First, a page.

Brexit Impact on UK Disability Employment
Author: The Clear Company : Contact: theclearcompany.co.uk
Published: 2016-06-26 : (Rev. 2017-10-26)
Synopsis and Key Points:
Opportunities for people with disability in the UK workplace likely to come under threat unless government prioritises recreation of EU safeguards into British statute.
Opportunities for disabled people in the workplace are likely to come under threat unless government prioritises the recreation of EU safeguards into British statute. That is according to diversity consultancy, The Clear Company, which contributes to the government's Disability Confident campaign.
The word "Brexit" is an abbreviation of "British exit", which refers to the June 23, 2016 referendum by British voters to exit the European Union. The United Kingdom European Union membership referendum, known within the United Kingdom as the EU referendum and the Brexit referendum, was a non-binding referendum that took place on Thursday 23 June 2016 in the UK and Gibraltar to gauge support for the country's continued membership in the European Union. The referendum resulted in an overall vote to leave the EU, as opposed to remaining an EU member, by 51.9% to 48.1%, respectively.
The EU and its Member States have a strong mandate to improve the social and economic situation of people with disabilities. The EU promotes the active inclusion and full participation of disabled people in society, in line with the EU human rights approach to disability issues, through priorities including accessibility, participation, social protection and external action. It works around a firm ethos that disability is a rights issue rather than a matter for discretion.
From an employment perspective, the objective of the European Commission's European Disability Strategy 2010-2020 is to significantly raise the number of people with disabilities working in the open labour market. They represent one-sixth of the EU's overall working-age population, but their employment rate is comparatively low at around 50%.
Commenting on this morning's revelation, Kate Headley, Development Director at The Clear Company, said:
"As long as the UK was part of the EU, disabled people had the benefit of EU frameworks and directives to act as a safety-net against British government and any power it may exert. Now, the future of policy which most affects disabled people is in the hands of Whitehall alone."
"There is no doubt that EU-derived laws, and EU-led initiatives, have had a largely positive impact on the disabled community. This may explain why Miro Griffiths, a former government adviser and project officer for the European Network on Independent Living, recently went on record to say he believed that Britain's exit from the EU "would have dire consequences for disabled people". Our priority now is to help ensure that the rights disabled people currently hold are protected post-Brexit."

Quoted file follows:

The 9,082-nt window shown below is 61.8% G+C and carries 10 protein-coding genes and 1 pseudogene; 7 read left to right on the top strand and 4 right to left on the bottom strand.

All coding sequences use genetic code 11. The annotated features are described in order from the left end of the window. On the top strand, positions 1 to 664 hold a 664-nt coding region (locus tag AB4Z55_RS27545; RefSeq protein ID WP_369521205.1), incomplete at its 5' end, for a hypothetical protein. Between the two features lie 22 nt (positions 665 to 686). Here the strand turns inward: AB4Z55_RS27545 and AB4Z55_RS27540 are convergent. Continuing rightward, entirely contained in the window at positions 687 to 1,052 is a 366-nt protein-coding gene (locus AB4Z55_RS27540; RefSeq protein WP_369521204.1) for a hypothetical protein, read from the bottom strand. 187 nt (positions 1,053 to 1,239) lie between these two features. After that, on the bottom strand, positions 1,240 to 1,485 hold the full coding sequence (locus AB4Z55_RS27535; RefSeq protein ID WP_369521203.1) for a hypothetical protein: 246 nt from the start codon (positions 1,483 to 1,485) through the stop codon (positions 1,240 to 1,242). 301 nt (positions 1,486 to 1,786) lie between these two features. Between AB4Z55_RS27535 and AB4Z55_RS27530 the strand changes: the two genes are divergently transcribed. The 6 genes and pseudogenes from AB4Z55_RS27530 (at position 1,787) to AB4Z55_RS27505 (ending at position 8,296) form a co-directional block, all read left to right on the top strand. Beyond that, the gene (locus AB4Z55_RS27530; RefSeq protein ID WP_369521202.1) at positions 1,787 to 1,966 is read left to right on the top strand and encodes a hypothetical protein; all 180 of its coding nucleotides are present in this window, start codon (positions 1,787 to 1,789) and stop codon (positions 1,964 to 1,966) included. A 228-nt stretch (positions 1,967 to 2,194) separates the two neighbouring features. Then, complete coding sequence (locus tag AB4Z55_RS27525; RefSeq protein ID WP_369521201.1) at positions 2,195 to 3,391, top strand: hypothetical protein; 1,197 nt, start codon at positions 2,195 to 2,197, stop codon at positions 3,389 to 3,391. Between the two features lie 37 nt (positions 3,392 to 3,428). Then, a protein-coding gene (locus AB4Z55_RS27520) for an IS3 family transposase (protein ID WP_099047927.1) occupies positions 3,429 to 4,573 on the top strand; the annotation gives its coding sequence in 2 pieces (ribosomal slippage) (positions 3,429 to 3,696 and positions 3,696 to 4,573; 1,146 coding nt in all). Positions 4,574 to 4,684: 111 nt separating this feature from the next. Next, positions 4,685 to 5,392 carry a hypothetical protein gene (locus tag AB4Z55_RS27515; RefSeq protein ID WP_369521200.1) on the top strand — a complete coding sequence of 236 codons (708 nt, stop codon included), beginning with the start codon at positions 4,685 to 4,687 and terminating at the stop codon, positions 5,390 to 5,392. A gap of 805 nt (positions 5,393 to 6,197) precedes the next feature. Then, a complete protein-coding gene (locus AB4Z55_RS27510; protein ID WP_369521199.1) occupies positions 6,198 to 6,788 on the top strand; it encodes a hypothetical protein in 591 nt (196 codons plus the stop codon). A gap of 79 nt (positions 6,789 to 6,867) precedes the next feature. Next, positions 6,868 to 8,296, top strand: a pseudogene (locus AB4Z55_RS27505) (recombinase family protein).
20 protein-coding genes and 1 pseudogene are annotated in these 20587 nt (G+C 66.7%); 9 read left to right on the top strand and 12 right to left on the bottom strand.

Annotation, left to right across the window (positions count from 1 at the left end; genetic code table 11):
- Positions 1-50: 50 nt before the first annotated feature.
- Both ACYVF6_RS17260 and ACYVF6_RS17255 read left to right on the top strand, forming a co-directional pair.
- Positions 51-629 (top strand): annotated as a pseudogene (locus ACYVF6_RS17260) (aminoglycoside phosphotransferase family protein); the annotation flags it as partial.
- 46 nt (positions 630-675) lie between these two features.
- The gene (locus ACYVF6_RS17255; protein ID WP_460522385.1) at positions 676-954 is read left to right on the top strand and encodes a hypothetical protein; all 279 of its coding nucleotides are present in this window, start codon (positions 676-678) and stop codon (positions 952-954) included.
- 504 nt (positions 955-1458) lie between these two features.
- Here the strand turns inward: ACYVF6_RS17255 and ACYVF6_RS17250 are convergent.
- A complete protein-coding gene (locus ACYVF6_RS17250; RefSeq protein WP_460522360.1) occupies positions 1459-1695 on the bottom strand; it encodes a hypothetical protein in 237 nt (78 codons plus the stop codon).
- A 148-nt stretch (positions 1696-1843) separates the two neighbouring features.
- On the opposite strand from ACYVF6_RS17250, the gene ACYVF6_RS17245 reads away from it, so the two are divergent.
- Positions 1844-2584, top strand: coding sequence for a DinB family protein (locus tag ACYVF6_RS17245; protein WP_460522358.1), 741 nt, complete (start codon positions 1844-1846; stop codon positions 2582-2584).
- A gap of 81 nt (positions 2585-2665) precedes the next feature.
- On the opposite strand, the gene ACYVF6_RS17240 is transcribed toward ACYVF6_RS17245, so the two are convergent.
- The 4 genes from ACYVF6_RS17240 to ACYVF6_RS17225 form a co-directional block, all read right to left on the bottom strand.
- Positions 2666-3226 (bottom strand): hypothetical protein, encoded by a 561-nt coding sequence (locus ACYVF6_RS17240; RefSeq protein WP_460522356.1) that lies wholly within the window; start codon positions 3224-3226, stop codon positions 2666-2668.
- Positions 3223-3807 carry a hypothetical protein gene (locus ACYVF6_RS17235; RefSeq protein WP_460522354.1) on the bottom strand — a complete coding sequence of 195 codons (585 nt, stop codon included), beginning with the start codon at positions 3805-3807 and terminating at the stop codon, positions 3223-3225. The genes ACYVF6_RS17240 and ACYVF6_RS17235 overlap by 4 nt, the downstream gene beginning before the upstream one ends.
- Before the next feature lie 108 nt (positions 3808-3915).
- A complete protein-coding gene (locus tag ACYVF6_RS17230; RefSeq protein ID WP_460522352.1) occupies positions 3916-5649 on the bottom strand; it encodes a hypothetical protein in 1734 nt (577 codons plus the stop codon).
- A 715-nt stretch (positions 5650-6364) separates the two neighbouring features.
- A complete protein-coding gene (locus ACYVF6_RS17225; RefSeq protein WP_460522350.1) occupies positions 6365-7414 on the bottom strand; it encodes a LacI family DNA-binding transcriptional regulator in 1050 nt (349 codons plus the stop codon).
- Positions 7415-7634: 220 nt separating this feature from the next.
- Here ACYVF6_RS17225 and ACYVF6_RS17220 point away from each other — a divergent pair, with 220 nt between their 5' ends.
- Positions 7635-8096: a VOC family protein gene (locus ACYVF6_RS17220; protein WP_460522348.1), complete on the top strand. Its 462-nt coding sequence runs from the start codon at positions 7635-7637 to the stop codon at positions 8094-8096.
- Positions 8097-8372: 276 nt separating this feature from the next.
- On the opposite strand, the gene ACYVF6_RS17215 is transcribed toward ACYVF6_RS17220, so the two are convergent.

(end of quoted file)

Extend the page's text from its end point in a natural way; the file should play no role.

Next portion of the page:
"Aside from the issues of how the UK's decision to exit will impact the NHS and wider care services, the European Health Insurance Card, and EU Air Passengers Regulation - all of which disproportionately affect those with disabilities – we must also look at the effect on disabled people in the workplace."
"The EU's record on assisting disabled workers is strong. Its Employment Equality Directive 2000, for example, led to the removal of the original exemption in the Disability Discrimination Act (DDA) for employers with fewer than 20 staff in the UK, so that in 2004 it became unlawful for any UK employer to discriminate against disabled people. The employment directive also led to the DDA being changed to make direct discrimination by employers against disabled people unlawful."
"The TUC has identified employment rights that could well be under threat from a government no longer required to comply with EU legislation. Many of these promote health and well-being at work and home, such as the Working Time Directive, which protects from stress and ill-health that arise from working excessive hours including health service workers."
"I would urge the government, post Article 50, to recreate the safeguards that disabled people have benefited from under EU membership into British statute. We will gladly continue to support the government in the development of strategy and stand by our commitment to support employers and employees alike. Amid the avalanche of new legislation which will almost certainly flood Whitehall in the coming months, laws that safeguard and support disabled workers must be prioritised as EU law recedes."
The Clear Company (theclearcompany.co.uk) is a diversity consultancy which is committed to removing the barriers that prevent organisations from engaging with diverse talent. Through its bespoke consultancy service and a suite of online products and tools, its goal is to create a society where everyone gets the same opportunities: where organisations don't just see diversity as a box to tick, but as something to embrace, nurture and benefit from.
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- 2 - To Improve Mental Health UK Employees Moving to Flexible Workplaces : Wildgoose (2019/07/10)
- 3 - Disability Confident: Meaning and Information : Disabled World (2014/04/04)
- 4 - Employment Law: Dismissals for Incapability : Tim Davies (2009/01/04)
- 5 - HoverCare - Accessibility Training Initiative by Hovertravel : Hovertravel (2017/09/29)
- 6 - Access to Work: Barriers to Work for Deaf and Disabled People : Ekklesia (2017/10/26)
- 7 - Brexit Impact on UK Disability Employment : The Clear Company (2016/06/26)
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